30 September 2011

Waiting for the lights

A white hearse was in front of me at the traffic lights. It was big and shiny and mostly glass, which made it easy to see that it was empty apart from the driver and his passenger. I pondered where it might be going, and what might be the significance of the change from black hearses to showy white ones.

On the radio was a rather melancholy piece from the opera Boris Glazunov. Boris Kristof was singing the part of Boris, who was dying, apparently. It was taking him a long time to die, but the piece was clearly full of emotion, even though I couldn't understand the lyrics.

The juxtaposition of the hearse and the song seemed odd, even bizarre in such a mundane situation. As Boris sobbed his last few breaths, cars and trucks continued to pass the intersection, the lady in the park continued to walk her dog, and the driver in the car next to me beat time with his fingers to some livelier tune.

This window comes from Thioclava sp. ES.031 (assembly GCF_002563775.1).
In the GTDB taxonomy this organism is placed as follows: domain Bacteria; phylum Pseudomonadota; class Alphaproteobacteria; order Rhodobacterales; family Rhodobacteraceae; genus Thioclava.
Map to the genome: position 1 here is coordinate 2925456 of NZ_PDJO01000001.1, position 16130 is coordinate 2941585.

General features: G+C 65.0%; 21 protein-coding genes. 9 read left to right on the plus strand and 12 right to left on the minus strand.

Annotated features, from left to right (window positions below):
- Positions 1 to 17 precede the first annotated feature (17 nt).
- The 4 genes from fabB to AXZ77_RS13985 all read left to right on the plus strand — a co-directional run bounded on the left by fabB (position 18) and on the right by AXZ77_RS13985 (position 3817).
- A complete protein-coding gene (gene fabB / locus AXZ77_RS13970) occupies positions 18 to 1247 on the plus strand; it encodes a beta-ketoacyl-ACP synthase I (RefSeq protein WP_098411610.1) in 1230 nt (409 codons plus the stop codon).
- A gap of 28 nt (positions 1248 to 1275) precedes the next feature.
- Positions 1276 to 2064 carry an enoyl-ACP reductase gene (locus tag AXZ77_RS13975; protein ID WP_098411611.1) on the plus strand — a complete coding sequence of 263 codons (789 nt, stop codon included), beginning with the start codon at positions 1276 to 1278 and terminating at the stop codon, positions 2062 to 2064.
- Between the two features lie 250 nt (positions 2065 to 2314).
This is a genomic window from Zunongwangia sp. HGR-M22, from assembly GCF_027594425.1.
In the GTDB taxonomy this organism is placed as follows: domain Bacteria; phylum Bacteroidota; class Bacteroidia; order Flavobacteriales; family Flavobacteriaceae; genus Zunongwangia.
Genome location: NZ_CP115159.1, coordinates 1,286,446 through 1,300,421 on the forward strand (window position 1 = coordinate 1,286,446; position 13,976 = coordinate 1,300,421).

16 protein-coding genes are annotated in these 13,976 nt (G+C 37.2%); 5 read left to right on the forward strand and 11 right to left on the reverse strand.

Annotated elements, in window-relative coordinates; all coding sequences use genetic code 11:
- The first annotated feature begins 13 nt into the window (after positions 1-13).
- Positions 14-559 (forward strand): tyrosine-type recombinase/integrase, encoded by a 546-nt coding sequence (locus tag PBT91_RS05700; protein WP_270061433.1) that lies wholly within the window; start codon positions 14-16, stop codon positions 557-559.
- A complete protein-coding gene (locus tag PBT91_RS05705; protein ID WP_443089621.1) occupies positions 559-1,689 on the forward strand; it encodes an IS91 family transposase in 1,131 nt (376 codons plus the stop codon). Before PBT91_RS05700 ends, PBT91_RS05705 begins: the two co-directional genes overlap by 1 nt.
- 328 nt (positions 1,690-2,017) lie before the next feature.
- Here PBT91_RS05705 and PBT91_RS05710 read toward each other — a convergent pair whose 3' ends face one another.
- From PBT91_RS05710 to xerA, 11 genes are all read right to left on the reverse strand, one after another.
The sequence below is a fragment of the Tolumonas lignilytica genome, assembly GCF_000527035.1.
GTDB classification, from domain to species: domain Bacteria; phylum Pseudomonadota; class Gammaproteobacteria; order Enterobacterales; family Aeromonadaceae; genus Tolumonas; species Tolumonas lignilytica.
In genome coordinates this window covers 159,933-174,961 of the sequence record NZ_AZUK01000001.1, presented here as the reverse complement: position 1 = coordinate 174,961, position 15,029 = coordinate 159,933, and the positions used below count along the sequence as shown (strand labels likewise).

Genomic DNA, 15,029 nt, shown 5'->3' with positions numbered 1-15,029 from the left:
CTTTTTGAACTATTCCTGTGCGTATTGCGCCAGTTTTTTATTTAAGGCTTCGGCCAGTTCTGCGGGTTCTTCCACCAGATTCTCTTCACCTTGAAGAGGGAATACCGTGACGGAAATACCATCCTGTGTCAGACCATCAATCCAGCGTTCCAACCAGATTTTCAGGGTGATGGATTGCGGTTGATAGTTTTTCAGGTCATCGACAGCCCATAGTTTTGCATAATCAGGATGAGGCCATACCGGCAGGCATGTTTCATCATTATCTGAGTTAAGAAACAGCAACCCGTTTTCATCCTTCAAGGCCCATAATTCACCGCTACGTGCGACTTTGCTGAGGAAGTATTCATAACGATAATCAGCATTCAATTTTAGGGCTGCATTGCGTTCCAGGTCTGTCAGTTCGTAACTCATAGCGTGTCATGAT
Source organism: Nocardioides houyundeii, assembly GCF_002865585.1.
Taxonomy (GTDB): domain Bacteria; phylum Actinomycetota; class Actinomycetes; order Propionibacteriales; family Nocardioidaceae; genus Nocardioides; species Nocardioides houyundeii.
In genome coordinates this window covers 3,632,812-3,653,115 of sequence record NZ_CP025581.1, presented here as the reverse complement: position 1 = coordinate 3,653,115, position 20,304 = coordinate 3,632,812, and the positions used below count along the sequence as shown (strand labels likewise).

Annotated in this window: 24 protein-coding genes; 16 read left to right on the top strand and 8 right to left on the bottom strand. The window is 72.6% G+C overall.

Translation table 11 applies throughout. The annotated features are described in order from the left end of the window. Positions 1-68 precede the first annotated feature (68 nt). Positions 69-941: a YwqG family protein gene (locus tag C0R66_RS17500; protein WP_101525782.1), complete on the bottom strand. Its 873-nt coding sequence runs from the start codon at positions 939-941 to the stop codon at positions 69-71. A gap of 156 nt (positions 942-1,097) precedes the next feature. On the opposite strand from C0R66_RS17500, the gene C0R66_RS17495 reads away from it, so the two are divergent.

And then suddenly, just for a few seconds, reality seemed to go into reverse, like seeing the negative of a photo. The hearse and the death song were the true reality, and the rest of us, impatiently waiting to get to wherever we were going, seemed to be the bizarre element. Our lives, full of striving to get from here to there, were just part of a brief melodrama, a pretense that we could avoid death by keeping busy. We would all be passengers in the hearse one day.

I was reminded of what we've been reading recently in Ecclesiastes. Some people say Ecclesiastes is a 'difficult' book. I think it's a very realistic book which tells it like it is. Without bringing God into the picture, life is ulitmately meaningless. While there is much to enjoy, success and happiness seem unfairly distributed, and death is the unavoidable fate of everyone. Even with God in the picture life can sometimes seem absurd. But at least we have the reassurance that Someone, somewhere, knows what it's all about, and death is not necessarily the end.

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